The Artificiality of Sovereignty and its Consequences for Liberty in Leviathan College

Thomas Hobbes concludes his great treatise on politics, Leviathan, saying he composed the work “without partiality, without application, and without other design than to set before men’s eyes the mutual relation between protection and obedience, of which the condition of human nature and the laws divine…require an inviolable observation.” (Conclusion, 17) By considering Leviathan with a view to Hobbes’s stated mission, one can better understand why Hobbes takes certain positions, argues certain definitions and paints so pessimistic a portrait of human nature. By arguing that mankind is naturally apolitical, and that the state of nature is not a theoretical pedagogical framework but rather a condition into which man’s nature renders him continually at risk of lapse, Hobbes is able to argue that sovereignty is an artificial construction of authors and actors that simultaneously satisfies man’s inclination towards peace without restricting his liberty.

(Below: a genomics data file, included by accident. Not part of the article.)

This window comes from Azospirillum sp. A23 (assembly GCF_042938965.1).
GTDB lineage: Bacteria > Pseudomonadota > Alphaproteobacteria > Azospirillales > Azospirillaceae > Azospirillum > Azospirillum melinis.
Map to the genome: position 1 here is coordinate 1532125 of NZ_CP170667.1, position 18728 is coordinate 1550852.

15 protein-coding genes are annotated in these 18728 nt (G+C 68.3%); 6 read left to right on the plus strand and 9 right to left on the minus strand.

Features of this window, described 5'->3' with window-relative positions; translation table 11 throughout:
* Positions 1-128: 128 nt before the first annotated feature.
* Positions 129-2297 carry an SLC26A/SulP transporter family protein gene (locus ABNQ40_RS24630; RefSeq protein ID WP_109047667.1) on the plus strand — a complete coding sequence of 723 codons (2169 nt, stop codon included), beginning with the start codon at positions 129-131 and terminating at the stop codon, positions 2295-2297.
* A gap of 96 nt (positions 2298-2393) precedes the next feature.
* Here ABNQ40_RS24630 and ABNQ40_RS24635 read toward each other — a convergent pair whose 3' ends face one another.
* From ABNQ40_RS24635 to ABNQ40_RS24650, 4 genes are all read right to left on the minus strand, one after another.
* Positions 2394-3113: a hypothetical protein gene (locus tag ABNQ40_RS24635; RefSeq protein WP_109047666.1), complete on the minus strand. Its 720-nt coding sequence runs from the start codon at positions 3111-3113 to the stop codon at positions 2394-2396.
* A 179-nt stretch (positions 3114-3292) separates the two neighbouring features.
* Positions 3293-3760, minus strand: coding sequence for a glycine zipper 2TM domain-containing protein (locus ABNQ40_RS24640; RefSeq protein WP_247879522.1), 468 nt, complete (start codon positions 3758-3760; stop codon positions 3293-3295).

Hobbes argues that human nature is not conducive to political life, and that humans only become political by artificial means. In describing man’s motivations for creating commonwealths, Hobbes describes mankind as naturally loving liberty and dominion over others. (XVII, 1) Given...

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